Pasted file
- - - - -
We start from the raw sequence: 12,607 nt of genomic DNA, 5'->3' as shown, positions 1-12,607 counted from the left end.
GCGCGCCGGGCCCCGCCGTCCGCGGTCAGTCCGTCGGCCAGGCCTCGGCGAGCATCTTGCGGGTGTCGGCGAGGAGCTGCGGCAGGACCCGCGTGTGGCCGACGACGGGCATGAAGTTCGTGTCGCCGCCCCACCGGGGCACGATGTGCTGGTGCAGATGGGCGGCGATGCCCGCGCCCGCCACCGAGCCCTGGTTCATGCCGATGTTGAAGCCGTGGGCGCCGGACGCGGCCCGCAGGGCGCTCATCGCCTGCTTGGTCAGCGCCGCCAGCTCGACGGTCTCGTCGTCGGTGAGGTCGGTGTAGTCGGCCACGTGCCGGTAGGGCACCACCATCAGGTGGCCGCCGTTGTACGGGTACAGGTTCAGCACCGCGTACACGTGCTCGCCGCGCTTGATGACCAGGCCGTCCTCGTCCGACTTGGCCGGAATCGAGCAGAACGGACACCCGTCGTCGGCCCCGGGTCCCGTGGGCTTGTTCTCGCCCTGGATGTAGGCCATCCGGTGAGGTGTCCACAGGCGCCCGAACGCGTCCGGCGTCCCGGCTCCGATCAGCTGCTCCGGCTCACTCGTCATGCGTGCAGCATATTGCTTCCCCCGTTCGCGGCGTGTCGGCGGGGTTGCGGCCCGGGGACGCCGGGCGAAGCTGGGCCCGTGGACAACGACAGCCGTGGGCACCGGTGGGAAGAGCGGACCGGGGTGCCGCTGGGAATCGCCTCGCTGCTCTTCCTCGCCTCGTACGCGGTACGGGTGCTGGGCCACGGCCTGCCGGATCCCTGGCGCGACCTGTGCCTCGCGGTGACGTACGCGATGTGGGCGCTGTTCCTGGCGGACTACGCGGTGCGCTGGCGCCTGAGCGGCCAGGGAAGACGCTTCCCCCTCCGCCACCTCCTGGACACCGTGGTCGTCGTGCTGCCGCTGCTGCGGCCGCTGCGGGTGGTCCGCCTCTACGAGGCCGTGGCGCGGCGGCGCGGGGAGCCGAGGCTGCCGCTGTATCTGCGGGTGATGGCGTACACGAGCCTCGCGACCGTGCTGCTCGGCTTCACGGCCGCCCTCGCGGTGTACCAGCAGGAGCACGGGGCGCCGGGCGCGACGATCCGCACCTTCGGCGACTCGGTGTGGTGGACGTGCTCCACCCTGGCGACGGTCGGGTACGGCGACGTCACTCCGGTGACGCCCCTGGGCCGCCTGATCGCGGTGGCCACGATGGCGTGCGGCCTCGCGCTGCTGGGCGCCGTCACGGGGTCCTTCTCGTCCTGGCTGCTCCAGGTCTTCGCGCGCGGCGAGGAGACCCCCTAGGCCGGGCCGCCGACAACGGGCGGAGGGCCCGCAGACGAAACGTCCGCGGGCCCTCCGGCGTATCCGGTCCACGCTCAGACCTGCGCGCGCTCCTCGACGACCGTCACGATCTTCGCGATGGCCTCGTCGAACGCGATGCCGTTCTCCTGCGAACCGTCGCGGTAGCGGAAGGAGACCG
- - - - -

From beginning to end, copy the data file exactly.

We start from the raw sequence: 12,607 nt of genomic DNA, 5'->3' as shown, positions 1-12,607 counted from the left end.
GCGCGCCGGGCCCCGCCGTCCGCGGTCAGTCCGTCGGCCAGGCCTCGGCGAGCATCTTGCGGGTGTCGGCGAGGAGCTGCGGCAGGACCCGCGTGTGGCCGACGACGGGCATGAAGTTCGTGTCGCCGCCCCACCGGGGCACGATGTGCTGGTGCAGATGGGCGGCGATGCCCGCGCCCGCCACCGAGCCCTGGTTCATGCCGATGTTGAAGCCGTGGGCGCCGGACGCGGCCCGCAGGGCGCTCATCGCCTGCTTGGTCAGCGCCGCCAGCTCGACGGTCTCGTCGTCGGTGAGGTCGGTGTAGTCGGCCACGTGCCGGTAGGGCACCACCATCAGGTGGCCGCCGTTGTACGGGTACAGGTTCAGCACCGCGTACACGTGCTCGCCGCGCTTGATGACCAGGCCGTCCTCGTCCGACTTGGCCGGAATCGAGCAGAACGGACACCCGTCGTCGGCCCCGGGTCCCGTGGGCTTGTTCTCGCCCTGGATGTAGGCCATCCGGTGAGGTGTCCACAGGCGCCCGAACGCGTCCGGCGTCCCGGCTCCGATCAGCTGCTCCGGCTCACTCGTCATGCGTGCAGCATATTGCTTCCCCCGTTCGCGGCGTGTCGGCGGGGTTGCGGCCCGGGGACGCCGGGCGAAGCTGGGCCCGTGGACAACGACAGCCGTGGGCACCGGTGGGAAGAGCGGACCGGGGTGCCGCTGGGAATCGCCTCGCTGCTCTTCCTCGCCTCGTACGCGGTACGGGTGCTGGGCCACGGCCTGCCGGATCCCTGGCGCGACCTGTGCCTCGCGGTGACGTACGCGATGTGGGCGCTGTTCCTGGCGGACTACGCGGTGCGCTGGCGCCTGAGCGGCCAGGGAAGACGCTTCCCCCTCCGCCACCTCCTGGACACCGTGGTCGTCGTGCTGCCGCTGCTGCGGCCGCTGCGGGTGGTCCGCCTCTACGAGGCCGTGGCGCGGCGGCGCGGGGAGCCGAGGCTGCCGCTGTATCTGCGGGTGATGGCGTACACGAGCCTCGCGACCGTGCTGCTCGGCTTCACGGCCGCCCTCGCGGTGTACCAGCAGGAGCACGGGGCGCCGGGCGCGACGATCCGCACCTTCGGCGACTCGGTGTGGTGGACGTGCTCCACCCTGGCGACGGTCGGGTACGGCGACGTCACTCCGGTGACGCCCCTGGGCCGCCTGATCGCGGTGGCCACGATGGCGTGCGGCCTCGCGCTGCTGGGCGCCGTCACGGGGTCCTTCTCGTCCTGGCTGCTCCAGGTCTTCGCGCGCGGCGAGGAGACCCCCTAGGCCGGGCCGCCGACAACGGGCGGAGGGCCCGCAGACGAAACGTCCGCGGGCCCTCCGGCGTATCCGGTCCACGCTCAGACCTGCGCGCGCTCCTCGACGACCGTCACGATCTTCGCGATGGCCTCGTCGAACGCGATGCCGTTCTCCTGCGAACCGTCGCGGTAGCGGAAGGAGACCG